Kevin Kelly is Senior Maverick at Wired magazine. He co-founded Wired in 1993, and served as its Executive Editor from its inception until 1999. He is the author of several books, including What Technology Wants, New Rules for the New Economy, Out of Control, and most recently Cool Tools: A Catalog of Possibilities, released in December.
Q: You just published the book Cool Tools, A Catalog of Possibilities in December. What was your inspiration behind that project?
A: As you mentioned, I used to work for the Whole Earth Catalog. That’s what we were doing there. We were reviewing tools. And we had access to tools. As I said, the catalogs were user-generated reviews, with amateur enthusiasts writing in. If you read the old catalogs, you will recognize their voice because they were bloggers. They were blogging on newsprint, user generated bloggers on newsprint, and we were the hub, the server. We were basically doing the web on newsprint. When the web came, the real web, the electronic web, it killed the catalog. There was no need because the web was doing 95% of what the whole earth catalog was doing and it did it better. But there was 5% that the web didn’t do, and I was interested in that 5%.
That 5% was the amazing experience that you would get by opening up this very large format book, about the size of a small towel, and it would sit on your lap and you could fall into it. There was something about unconscious associations that you would do in your brain as you looked at this large real estate and make these connections between tools that did not seem to be related. There was a buzz, there was an energy, a vibration that you would get when you looked at these old catalogs. Most of the information was completely out-of-date but still, they would have this kick in them.
I would study them at night over the years, trying to capture that, and I decided to take the online version of the catalog, which I kept going as cool tools, and give it this 5% that the web was not doing and give it back as a paper experience, this time in color and with QR codes, a little hint of the web, to see if that worked, to see if that magic worked for anybody else. I think it does work.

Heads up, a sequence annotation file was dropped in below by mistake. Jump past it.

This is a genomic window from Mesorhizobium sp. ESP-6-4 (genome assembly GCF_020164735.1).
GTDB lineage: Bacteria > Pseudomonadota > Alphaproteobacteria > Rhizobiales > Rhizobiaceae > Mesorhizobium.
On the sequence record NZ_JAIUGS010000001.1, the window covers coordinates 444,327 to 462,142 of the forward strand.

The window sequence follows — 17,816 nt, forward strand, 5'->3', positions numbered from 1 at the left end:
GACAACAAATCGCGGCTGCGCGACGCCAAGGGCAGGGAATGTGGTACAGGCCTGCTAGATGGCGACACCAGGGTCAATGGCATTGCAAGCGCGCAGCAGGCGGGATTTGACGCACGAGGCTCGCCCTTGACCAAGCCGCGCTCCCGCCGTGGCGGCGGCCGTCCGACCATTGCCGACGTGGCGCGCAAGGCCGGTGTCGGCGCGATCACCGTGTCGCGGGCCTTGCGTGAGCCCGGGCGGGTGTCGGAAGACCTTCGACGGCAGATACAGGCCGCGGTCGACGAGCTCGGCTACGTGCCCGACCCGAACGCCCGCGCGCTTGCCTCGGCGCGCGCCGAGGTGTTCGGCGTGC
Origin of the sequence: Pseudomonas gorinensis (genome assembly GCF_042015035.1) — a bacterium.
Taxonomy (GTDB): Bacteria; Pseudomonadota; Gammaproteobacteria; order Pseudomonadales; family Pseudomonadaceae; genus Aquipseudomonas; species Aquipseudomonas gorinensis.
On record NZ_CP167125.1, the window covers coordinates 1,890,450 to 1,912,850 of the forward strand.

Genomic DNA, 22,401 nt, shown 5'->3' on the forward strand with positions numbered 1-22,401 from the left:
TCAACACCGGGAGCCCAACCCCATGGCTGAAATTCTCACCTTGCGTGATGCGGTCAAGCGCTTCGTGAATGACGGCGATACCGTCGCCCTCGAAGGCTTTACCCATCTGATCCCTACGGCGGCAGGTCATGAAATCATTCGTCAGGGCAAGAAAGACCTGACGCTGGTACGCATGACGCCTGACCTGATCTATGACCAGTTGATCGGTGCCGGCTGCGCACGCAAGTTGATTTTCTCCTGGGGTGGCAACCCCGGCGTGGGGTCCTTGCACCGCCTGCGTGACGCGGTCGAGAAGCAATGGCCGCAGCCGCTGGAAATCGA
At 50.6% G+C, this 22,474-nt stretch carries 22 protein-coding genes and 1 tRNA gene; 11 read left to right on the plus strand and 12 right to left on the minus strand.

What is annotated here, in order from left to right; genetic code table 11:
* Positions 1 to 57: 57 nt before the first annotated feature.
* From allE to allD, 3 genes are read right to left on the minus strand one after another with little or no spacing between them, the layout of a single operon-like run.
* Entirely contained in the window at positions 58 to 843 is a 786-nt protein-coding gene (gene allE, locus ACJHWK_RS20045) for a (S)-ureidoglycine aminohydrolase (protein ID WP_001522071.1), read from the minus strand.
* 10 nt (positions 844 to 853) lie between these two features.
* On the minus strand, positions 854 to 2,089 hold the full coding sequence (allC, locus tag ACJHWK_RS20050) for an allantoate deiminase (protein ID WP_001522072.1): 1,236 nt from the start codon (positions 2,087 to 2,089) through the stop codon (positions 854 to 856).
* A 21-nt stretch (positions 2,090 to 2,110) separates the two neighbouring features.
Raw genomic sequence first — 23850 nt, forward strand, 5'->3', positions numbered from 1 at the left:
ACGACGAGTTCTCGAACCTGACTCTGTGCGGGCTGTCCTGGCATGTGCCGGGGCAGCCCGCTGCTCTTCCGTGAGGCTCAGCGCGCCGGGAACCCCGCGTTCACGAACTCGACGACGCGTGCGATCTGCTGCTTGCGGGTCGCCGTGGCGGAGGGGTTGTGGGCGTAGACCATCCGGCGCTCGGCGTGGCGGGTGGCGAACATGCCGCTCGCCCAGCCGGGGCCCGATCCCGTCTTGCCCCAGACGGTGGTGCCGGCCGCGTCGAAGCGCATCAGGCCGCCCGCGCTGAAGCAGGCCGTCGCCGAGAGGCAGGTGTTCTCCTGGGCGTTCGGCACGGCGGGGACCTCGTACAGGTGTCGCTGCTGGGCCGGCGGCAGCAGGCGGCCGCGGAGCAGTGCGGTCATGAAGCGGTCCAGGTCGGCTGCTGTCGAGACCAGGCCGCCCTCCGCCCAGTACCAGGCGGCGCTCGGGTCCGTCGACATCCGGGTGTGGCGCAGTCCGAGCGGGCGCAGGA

My hope and my aim is really not for the gray beards that remember the whole earth catalog but for another generation, my kids and below, teenagers today who I feel should experience what I experienced with the catalog, which is the idea of, ‘oh my gosh, all these things are possible. I can do all this stuff, if I want to. What I can do here are things I never thought about. I didn’t know that you could do this by yourself, I didn’t know you could make your own maple syrup, I didn’t know you could make your own whisky, I didn’t know you could build your own house, I didn’t know you could hire a designer in India really easily.’ These are possibilities. You don’t need to buy any of them, you just need to know they exist, and they are there if you need them, and they may inspire you to do something that has never been done before.
Q: What are some of the coolest tools?
A: I define tool in the broadest possible strokes, from a hand tool to a machine tool to a calendar to a web app to a service. Looking at the education space, there are some really cool flashcard apps, like Anki, SuperMemo, that are superior to other things in terms of learning a set of something. Quizlet is another one that high schoolers around here use. Those are cool tools. Those are things that, if you’re studying, you should know about.
So, Cool Tools are all my favorite things, things that I am actually looking at right now, like this really cool microscope on my desk, a block microscope. It only has one moving part. It’s very rugged. I know people that have sailboats, and when they go out to sea, they have one of these on board because it’s indestructible. So this is an example. An indestructible, basic microscope. Very, very rugged. Very versatile. If you have kids and are looking at stuff, you should have a really good microscope, and this is the one to get.
That’s the kind of thing that the website and the book include. My desk is littered with some of these things. Like the Snark tuner. If you play guitar or ukulele or any kind of string instrument, this is a little tiny tuner that just clips on to the neck of the stringed instrument. It is very accurate and it helps you to tune an instrument very methodically and precisely and it is very inexpensive. That’s a cool tool.